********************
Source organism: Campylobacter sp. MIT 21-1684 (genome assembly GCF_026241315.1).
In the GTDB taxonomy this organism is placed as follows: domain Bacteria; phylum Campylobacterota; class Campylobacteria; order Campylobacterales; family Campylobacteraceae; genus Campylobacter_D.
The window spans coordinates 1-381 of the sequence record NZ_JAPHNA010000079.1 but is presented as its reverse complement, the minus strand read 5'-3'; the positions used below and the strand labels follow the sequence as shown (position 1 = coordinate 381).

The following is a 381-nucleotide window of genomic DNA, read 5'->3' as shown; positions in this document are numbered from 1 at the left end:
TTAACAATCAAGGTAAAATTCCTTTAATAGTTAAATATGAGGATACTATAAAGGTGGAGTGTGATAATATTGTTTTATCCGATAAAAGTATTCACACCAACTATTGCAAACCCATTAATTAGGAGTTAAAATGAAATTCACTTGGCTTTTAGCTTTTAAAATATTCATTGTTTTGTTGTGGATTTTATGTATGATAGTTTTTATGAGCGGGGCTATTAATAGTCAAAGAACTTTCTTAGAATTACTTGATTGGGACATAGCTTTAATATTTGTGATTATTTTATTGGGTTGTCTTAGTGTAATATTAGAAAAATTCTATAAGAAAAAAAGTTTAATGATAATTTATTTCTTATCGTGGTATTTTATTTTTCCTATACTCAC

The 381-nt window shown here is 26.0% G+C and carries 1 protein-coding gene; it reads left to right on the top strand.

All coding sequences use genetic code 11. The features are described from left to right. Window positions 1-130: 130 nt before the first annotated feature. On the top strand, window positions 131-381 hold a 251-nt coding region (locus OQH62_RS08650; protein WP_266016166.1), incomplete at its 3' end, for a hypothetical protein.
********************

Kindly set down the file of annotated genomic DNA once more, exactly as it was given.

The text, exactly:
Source organism: Campylobacter sp. MIT 21-1684 (genome assembly GCF_026241315.1).
In the GTDB taxonomy this organism is placed as follows: domain Bacteria; phylum Campylobacterota; class Campylobacteria; order Campylobacterales; family Campylobacteraceae; genus Campylobacter_D.
The window spans coordinates 1-381 of the sequence record NZ_JAPHNA010000079.1 but is presented as its reverse complement, the minus strand read 5'-3'; the positions used below and the strand labels follow the sequence as shown (position 1 = coordinate 381).

The following is a 381-nucleotide window of genomic DNA, read 5'->3' as shown; positions in this document are numbered from 1 at the left end:
TTAACAATCAAGGTAAAATTCCTTTAATAGTTAAATATGAGGATACTATAAAGGTGGAGTGTGATAATATTGTTTTATCCGATAAAAGTATTCACACCAACTATTGCAAACCCATTAATTAGGAGTTAAAATGAAATTCACTTGGCTTTTAGCTTTTAAAATATTCATTGTTTTGTTGTGGATTTTATGTATGATAGTTTTTATGAGCGGGGCTATTAATAGTCAAAGAACTTTCTTAGAATTACTTGATTGGGACATAGCTTTAATATTTGTGATTATTTTATTGGGTTGTCTTAGTGTAATATTAGAAAAATTCTATAAGAAAAAAAGTTTAATGATAATTTATTTCTTATCGTGGTATTTTATTTTTCCTATACTCAC

The 381-nt window shown here is 26.0% G+C and carries 1 protein-coding gene; it reads left to right on the top strand.

All coding sequences use genetic code 11. The features are described from left to right. Window positions 1-130: 130 nt before the first annotated feature. On the top strand, window positions 131-381 hold a 251-nt coding region (locus OQH62_RS08650; protein WP_266016166.1), incomplete at its 3' end, for a hypothetical protein.